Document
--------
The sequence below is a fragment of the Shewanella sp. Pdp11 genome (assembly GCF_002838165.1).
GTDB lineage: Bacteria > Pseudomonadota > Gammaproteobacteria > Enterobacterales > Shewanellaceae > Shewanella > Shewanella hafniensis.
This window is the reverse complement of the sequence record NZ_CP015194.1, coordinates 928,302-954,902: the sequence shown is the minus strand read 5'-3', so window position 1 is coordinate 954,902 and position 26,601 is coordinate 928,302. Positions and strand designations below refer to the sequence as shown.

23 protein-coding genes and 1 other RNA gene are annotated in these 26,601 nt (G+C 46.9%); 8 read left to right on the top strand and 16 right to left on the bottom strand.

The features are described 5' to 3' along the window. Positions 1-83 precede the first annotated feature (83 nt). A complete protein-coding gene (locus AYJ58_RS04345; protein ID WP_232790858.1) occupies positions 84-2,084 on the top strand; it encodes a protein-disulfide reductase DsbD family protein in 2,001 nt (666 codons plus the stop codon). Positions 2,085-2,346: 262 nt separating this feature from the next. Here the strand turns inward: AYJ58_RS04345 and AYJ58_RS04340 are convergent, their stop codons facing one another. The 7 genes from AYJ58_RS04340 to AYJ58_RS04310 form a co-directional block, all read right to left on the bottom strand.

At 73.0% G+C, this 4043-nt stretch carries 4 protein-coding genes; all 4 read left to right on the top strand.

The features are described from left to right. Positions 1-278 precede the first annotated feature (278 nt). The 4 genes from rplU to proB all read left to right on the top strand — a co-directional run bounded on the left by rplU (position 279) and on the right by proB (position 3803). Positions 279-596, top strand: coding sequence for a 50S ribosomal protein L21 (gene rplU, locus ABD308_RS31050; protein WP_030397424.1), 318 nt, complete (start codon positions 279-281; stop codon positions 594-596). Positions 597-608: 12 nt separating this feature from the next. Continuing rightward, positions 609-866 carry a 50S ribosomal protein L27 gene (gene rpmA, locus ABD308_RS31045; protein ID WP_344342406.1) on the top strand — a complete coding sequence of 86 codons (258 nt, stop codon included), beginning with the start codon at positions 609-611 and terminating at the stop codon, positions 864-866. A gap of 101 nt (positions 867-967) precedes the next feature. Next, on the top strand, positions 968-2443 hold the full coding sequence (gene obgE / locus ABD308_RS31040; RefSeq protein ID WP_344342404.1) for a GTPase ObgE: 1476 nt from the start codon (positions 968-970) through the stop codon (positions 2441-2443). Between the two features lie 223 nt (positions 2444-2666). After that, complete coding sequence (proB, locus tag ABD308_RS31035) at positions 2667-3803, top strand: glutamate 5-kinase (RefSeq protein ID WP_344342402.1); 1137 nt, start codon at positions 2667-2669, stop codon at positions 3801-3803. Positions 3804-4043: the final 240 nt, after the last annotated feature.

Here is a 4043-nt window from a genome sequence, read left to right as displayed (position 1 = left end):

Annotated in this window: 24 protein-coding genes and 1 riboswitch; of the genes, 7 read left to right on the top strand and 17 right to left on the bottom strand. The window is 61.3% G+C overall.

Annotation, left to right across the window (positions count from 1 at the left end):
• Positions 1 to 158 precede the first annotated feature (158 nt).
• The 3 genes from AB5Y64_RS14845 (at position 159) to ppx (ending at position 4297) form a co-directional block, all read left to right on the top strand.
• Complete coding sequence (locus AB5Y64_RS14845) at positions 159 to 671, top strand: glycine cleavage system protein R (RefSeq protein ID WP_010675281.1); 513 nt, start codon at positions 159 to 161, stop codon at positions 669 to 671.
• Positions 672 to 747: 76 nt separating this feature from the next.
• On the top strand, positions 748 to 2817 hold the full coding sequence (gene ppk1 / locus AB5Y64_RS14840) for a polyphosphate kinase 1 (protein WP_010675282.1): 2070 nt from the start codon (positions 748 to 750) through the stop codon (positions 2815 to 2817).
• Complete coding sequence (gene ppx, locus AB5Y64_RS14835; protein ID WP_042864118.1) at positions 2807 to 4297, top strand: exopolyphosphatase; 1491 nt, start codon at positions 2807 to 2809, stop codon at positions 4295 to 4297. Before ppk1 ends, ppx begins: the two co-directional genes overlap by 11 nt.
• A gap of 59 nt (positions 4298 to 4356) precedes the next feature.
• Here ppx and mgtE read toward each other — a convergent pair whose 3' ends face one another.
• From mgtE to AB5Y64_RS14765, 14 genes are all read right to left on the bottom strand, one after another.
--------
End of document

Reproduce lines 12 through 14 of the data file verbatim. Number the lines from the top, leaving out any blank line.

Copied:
• The 3 genes from AB5Y64_RS14845 (at position 159) to ppx (ending at position 4297) form a co-directional block, all read left to right on the top strand.
• Complete coding sequence (locus AB5Y64_RS14845) at positions 159 to 671, top strand: glycine cleavage system protein R (RefSeq protein ID WP_010675281.1); 513 nt, start codon at positions 159 to 161, stop codon at positions 669 to 671.
• Positions 672 to 747: 76 nt separating this feature from the next.